The Land Deal Politics Initiative (LDPI)
The aim of Land Deal Politics Initiative is for a broad framework encompassing the political economy, ecology and sociology of land deals. Globally, powerful transnational actors are tapping into lands outside their own borders to provide sufficient food and energy security at home. The original North-South dynamic of the 'global land grab' is developing into a North-South-South dynamic, with economically powerful non-Northern countries now getting involved. The reaction to this trend by state, corporate and civil society groups has been varied, moving between the extremes of seeing it as a major threat to the lives and livelihoods of rural people, to seeing it as an economic opportunity for the rural poor worldwide.
LDPI aims to:
- Generate in-depth research and systematize cross-national and cross-regional comparative studies - global coordinating teams working with collaborators from different regions.
- Create a space for the mutually beneficial exchange of data, information and knowledge - with other actors such as agrarian movements, independent think tanks, research institutions, development agencies, development policy experts and policy makers.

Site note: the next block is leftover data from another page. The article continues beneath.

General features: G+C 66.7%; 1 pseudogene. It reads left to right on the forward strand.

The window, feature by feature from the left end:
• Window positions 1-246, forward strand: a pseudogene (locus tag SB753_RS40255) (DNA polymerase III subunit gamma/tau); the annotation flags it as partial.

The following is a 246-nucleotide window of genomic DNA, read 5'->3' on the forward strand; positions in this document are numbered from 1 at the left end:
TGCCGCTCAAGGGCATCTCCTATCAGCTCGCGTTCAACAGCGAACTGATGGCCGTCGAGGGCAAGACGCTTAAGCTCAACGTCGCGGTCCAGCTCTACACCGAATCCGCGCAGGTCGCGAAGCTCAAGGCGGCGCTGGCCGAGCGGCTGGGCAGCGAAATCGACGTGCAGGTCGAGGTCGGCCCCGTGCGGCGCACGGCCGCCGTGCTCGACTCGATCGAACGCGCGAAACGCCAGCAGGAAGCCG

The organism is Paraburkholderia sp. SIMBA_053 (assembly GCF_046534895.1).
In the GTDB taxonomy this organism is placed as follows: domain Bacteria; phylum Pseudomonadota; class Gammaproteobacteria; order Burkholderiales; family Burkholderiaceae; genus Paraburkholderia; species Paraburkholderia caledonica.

Read more: Resisting contemporary land grabs by Jun Borras.
- Land Grabbing: Perspectives from East and Southeast Asia (June 2015 at Chiang Mai University, Thailand)
- Global Land Grabbing II (October 2012 at Cornell University, US)
LDPI organized a second workshop on ‘Global Land Grabbing’ in October 2012 in New York. Among the keynote speakers was new Director-General of the UN Food and Agriculture Organization José Graziano da Silva.
Find the call for papers here.
Visit Cornell University website on landgrabbing.
- Global Land Grabbing I (April 2011 at IDS Sussex, UK)
The focus of the conference was the politics of global land grabbing and agrarian change. Papers are expected to address some of the most urgent and strategic questions around global land grab. The conference will be held on 6-8 April 2011 at the Institute of Development Studies (IDS), University of Sussex, Brighton, UK.
You can view the call for papers here.